In my last post I looked at why change fails and how most corporate programmes are destined for failure. Year on year, huge resources are invested in them. Yet we somehow hope for a different outcome.
The biggest reason change fails is employee resistance. Indeed – it’s the downfall of nearly 40% of programmes.
However, this isn’t employees trying to block change – rather they never thought it necessary in the first place. It’s a solution to a problem that they don’t recognise.
One of the big lessons I’ve learned from working in innovation is pretty much everyone thinks their idea needs attention. In reality almost always there’s a need for a more detailed problem definition before we run off changing things.
Lack of clarity about the problem we are trying to fix can lead to the Unholy Trinity:
- Corporate Initiative-itis: The condition of equating innovation with being busy – whilst forgetting about scrutiny and evaluation.
- Vanity Projects: Things that only got pushed through because of seniority, overly generous funding or organisational arrogance.
- Walking Dead: Projects that look good on paper but don’t actually solve anyone’s problem – whilst costing a lot of (usually someone else’s) money.
All three are the result of ill defined objectives or poor impact evaluation.
To learn more we need to look at how successful change adoption really happens.
What the invention of the tea bag teaches us about change
The tea bag was originally intended as a non-consumer item. It was a way to provide restaurants with small samples of leaves before they placed orders. Tea leaves were packed and sown into small silk bags with instructions to slit open the bag with a knife, pour the leaves out, and put them into a sieve and brew.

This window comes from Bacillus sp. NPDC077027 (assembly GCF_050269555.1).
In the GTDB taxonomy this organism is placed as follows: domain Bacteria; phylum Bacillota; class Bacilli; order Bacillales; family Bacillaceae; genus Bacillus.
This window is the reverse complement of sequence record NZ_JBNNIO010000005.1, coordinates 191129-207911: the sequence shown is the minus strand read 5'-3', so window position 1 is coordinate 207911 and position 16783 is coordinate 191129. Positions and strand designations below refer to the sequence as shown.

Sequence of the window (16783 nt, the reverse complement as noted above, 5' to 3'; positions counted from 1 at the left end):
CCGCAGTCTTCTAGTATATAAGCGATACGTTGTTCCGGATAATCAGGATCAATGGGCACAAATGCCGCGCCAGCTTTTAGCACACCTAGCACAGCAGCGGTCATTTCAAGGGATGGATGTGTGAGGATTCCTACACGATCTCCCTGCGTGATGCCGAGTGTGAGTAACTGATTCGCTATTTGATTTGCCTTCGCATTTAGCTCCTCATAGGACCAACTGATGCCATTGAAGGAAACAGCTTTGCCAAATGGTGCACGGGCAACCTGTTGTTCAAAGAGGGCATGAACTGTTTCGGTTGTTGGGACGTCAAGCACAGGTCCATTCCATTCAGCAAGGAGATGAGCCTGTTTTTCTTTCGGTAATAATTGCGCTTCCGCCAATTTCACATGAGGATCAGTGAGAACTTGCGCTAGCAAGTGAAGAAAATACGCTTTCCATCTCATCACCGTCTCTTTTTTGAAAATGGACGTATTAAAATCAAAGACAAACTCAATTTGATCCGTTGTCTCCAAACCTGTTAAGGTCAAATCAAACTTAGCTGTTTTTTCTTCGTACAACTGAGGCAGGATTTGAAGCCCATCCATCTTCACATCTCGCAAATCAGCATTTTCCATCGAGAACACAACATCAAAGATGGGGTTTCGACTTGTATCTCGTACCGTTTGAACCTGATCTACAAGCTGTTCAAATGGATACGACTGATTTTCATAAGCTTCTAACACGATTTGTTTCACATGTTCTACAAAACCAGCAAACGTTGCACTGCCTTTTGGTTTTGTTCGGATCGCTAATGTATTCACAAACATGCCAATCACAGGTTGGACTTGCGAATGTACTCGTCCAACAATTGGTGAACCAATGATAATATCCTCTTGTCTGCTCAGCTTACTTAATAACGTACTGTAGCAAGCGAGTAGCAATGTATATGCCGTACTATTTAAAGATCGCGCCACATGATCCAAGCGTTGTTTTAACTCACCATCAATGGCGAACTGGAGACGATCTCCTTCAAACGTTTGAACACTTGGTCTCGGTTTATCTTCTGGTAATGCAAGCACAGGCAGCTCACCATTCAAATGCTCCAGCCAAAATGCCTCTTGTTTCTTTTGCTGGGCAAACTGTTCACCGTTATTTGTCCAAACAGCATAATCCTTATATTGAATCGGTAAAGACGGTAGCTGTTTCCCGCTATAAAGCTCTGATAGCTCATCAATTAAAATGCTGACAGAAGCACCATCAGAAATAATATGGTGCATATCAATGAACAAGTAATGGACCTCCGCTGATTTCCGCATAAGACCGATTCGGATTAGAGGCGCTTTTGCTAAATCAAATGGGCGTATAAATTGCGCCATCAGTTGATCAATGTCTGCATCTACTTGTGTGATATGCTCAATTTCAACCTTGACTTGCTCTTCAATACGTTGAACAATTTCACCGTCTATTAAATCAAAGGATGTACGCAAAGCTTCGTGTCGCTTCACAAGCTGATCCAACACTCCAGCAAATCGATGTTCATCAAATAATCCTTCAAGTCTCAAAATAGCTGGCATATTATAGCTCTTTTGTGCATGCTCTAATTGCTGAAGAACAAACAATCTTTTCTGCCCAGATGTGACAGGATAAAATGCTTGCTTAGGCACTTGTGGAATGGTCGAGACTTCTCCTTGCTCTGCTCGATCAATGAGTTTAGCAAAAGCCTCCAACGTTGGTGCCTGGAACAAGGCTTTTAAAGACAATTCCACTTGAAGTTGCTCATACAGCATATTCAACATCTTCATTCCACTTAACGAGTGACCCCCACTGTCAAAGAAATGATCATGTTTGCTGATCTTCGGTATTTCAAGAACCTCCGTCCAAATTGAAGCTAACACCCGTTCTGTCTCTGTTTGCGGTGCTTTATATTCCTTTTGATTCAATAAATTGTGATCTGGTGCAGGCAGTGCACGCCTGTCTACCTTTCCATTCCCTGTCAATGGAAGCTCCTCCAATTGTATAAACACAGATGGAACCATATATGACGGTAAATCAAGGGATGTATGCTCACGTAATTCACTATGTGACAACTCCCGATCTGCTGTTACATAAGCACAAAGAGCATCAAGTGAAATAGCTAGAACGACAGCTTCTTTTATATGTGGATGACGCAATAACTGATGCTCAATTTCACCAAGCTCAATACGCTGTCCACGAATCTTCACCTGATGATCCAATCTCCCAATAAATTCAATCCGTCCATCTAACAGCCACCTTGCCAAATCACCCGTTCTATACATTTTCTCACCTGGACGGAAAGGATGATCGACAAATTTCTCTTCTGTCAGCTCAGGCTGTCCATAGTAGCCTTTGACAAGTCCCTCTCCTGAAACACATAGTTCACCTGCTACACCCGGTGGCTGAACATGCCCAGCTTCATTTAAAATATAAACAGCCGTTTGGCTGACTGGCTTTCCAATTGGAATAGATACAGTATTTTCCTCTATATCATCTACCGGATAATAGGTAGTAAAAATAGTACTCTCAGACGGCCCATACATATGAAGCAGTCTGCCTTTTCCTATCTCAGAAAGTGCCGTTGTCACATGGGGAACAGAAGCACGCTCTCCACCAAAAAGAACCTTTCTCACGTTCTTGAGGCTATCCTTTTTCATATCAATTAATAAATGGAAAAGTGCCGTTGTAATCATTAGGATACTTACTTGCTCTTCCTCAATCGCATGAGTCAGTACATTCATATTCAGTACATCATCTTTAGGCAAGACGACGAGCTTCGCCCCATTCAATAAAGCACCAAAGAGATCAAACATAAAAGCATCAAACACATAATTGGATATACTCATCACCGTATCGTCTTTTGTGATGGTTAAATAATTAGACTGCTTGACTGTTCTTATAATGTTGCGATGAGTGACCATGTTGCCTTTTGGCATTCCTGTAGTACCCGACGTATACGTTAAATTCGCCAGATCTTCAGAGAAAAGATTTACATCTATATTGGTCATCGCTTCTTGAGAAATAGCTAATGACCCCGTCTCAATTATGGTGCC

But instead of opening the bags, potential customers found that it was faster to just throw the bag into a cup and pour boiling water directly over it.
This unintended innovation solved three problems:
- No more messy leaves going all over the place.
- The elimination of a complex brewing process.
- A form of easy disposal – just throw the bag in the bin.
The fact it solved multiple problems made it relatively easy to market teabags. Customers recommended to other customers as it made their lives easier. The change went viral.
But most corporate initiatives aren’t tea bags. They often don’t solve ANY problem, never mind three at once. And rarely is the change introduced anywhere other than from the top.
Change for change’s sake doesn’t always result in progress.
Start with the problem
A good starting point is this:
Just being new isn’t good enough anymore.
We don’t have the luxury of unlimited resources. Public trust in innovation is no longer implicit. We know from the Edelman Trust Barometer that innovation on its own is not perceived as an inherent demonstration of forward progress, despite the near reverence for the term.
51% of people think the pace of change is too great , with many ‘innovations’ appearing untested and unproven.
All across the social sector we are in for a tough decade. With the Department of Business, Innovation and Skills facing cuts between 25 to 40%, the good times are well and truly over for innovation types.
Show Me The Data
It’s time innovation and change demonstrates impact. Impact is the less sexy , geekier twin of Innovation – but they need each other to survive.
Today – it’s the execution and impact of innovation and change that really matters. Not the relentless cheerleading.
It’s a micro sample admittedly. But a quick Twitter poll shows over 80% of people feel there’s room for improvement in how we evidence impact.
Storytelling is great, but now is the time for evidence.
Every change programme. Every organisation, lab, hub, funder and think tank must show:
- How we solve problems for people.
- How we realise savings.
- How we make the world a better place.
We have a unique opportunity to demonstrate a new model of achieving change. We just need to prove it.
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